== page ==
Runners up in the battle of the semi-plastic pop stars are the group who four years ago were exactly where Leona Lewis is now. Christmas 2002 saw Girls Aloud become Christmas Number One with Sound Of The Underground, released after the viewing audience voted them together in the grand finale of Pop Stars - The Rivals. It all seems so long ago. Having now nicely transcended their reality TV origins, the girls are on a Greatest Hits collection of course and swiftly follow up October's Something Kinda Oooh with their version of famous old track I Think We're Alone Now. Originally written and recorded by Tommy James and the Shondells who had a Top 5 hit with the track in America in 1967. The song is perhaps best known to a more modern audience thanks to the version by teen pop star Tiffany who topped the charts on both sides of the Atlantic in 1987 and 1988. It is clearly that version from which Girls Aloud take their inspiration, and proving that you cannot keep a great song down it duly becomes their 14th Top 10 hit on the trot, the first time in two years to boot that they have had back to back Top 5 hits. Indeed the only thing that strikes you about the chart record of Girls Aloud is their lack of Number One hits - just two in all, the last of those coming well over two years ago.
The Christmas chart this year has more than its fair share of Christmassy songs, but the biggest is not only one of the oldest but one which actually nobody was expecting to be there at all. The presence of The Pogues and Fairytale Of New York at Number 6 this week, proves that you should never assume anything, especially when the small print of the chart rules gives the OCC the discretion to override the rules about the removal of singles. Given that this is the penultimate chart to be compiled under the old rules, it seemed rather petty to remove a Top 10 single from the chart just because its physical release was exactly 52 weeks ago. Hence the single is allowed to remain, ensuring that for the fourth time it is a hit for Christmas and the third time it has been a Top 10 single. Aside from the still strongly selling Mariah Carey (who doesn't have any kind of dispensation for her download-only classic to chart), the other golden oldie in the listings is Slade's Merry Xmas Everybody which slides 23-21, just shy of becoming a Top 20 hit for the third time.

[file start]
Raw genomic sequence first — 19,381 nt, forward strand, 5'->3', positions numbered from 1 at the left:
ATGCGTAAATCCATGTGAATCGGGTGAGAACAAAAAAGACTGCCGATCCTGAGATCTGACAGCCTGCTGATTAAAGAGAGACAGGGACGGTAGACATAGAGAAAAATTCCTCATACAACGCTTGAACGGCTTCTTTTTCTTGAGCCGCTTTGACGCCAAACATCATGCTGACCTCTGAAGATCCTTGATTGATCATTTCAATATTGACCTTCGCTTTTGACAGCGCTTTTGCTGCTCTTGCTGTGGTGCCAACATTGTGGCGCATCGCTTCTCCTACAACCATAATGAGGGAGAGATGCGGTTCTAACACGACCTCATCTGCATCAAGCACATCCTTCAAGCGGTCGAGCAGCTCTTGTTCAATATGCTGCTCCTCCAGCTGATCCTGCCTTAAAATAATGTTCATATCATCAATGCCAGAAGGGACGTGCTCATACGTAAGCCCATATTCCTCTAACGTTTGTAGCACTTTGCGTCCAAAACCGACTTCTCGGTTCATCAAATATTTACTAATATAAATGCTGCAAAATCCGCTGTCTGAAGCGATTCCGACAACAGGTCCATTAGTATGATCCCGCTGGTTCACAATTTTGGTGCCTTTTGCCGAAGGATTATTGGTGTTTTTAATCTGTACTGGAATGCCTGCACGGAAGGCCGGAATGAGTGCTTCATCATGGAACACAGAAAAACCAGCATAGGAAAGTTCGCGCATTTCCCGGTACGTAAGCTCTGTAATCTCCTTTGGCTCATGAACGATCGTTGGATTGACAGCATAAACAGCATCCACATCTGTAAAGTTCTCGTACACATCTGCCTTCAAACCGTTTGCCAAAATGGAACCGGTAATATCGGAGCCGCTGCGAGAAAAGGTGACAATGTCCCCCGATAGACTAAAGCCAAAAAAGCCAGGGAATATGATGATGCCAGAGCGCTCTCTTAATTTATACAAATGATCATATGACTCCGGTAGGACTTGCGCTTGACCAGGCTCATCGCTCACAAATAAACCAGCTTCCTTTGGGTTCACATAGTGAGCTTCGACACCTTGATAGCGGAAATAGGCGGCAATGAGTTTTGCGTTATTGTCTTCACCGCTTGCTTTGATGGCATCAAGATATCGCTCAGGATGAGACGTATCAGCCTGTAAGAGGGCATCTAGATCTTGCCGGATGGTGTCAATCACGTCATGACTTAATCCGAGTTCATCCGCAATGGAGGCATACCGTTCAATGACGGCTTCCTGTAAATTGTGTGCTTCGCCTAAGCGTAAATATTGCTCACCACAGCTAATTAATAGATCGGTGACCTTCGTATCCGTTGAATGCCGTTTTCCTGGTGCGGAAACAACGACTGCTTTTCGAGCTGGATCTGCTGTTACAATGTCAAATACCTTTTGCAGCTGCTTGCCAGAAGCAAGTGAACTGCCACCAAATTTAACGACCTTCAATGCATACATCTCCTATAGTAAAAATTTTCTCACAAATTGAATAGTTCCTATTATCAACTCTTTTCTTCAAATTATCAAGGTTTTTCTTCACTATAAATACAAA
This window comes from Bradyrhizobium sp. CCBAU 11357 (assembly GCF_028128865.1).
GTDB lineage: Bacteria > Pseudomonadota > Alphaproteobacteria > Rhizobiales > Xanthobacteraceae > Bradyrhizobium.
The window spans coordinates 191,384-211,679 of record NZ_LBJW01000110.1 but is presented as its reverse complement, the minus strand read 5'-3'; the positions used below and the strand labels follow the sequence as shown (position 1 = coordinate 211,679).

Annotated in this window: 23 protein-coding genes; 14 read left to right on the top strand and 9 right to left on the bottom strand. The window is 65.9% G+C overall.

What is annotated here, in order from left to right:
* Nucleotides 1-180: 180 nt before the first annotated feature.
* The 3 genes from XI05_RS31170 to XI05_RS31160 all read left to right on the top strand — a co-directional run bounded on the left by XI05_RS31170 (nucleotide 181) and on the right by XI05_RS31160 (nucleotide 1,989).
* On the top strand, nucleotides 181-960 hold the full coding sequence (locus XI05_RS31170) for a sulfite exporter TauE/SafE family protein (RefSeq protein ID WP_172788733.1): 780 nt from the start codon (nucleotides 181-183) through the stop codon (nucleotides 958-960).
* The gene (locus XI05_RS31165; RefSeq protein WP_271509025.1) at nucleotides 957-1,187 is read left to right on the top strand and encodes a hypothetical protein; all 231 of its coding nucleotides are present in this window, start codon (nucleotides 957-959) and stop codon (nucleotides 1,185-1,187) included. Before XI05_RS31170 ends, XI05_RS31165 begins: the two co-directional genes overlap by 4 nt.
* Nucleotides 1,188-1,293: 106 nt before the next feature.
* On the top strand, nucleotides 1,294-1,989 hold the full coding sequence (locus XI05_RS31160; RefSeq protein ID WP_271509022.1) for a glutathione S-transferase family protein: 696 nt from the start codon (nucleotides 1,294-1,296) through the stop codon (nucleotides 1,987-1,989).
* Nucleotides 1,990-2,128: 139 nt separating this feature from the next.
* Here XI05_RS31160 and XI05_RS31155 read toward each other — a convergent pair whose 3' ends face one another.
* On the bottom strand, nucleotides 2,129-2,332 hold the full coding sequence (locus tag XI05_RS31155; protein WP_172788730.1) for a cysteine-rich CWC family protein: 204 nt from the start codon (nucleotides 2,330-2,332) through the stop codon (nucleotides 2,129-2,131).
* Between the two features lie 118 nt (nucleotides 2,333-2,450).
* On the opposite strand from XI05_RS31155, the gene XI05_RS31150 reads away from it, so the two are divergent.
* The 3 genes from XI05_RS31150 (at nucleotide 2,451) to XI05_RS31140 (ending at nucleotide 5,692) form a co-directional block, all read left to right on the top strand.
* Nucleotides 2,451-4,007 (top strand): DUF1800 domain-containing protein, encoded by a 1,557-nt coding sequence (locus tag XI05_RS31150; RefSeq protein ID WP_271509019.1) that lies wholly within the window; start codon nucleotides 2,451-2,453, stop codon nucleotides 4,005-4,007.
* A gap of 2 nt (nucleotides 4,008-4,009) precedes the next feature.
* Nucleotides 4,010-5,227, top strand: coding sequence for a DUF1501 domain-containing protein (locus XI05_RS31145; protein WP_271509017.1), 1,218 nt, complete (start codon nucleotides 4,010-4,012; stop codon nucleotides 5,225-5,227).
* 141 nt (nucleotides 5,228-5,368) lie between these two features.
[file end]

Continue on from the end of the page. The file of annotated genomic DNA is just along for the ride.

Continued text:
The only other significant new arrival on the festive chart is Razorlight's Before I Fall To Pieces which limps to Number 17 on combined sales. Whilst we could explain this away by suggesting that the single like so many others before it has just been lost in the Christmas rush, it is also worth noting that it is by no means their smallest hit single ever, although Vice and Rip It Up were released in 2004 before their career went stratospheric.
One could also argue that Razorlight are yet another victim of the most curious phenomenon of 2006 - the curse of the Number One single. Many big name acts who have managed a chart-topper this year have released follow-ups only to see them die on their backsides. Just take a look: Chico (Number 24 with his follow-up), Orson (11), Gnarls Barkley (10), Sandi Thom (22), Shakira (34), Scissor Sisters (19), and now Razorlight. That isn't to say other acts haven't had a little more consistency, Madonna, JT, Beyonce and Nelly Furtado have done very nicely thank you but it is incredibly telling that in the whole of 2006 just one act topped the singles chart twice. I just can't bring myself to name them right now.
So that's the Christmas chart and in truth, I'm glad we didn't get to hype it up so much this year. Next week will kind of be the end of an era, the last singles chart compiled using the old methodology. If last year is anything of an indication, it should actually be enormous fun. Every single brand new mp3 player unwrapped on Christmas morning will be loaded with newly purchased songs over the next few days, and this will quite likely turn the singles market on its head, if only for one week. Happy Christmas all, see you on new years eve.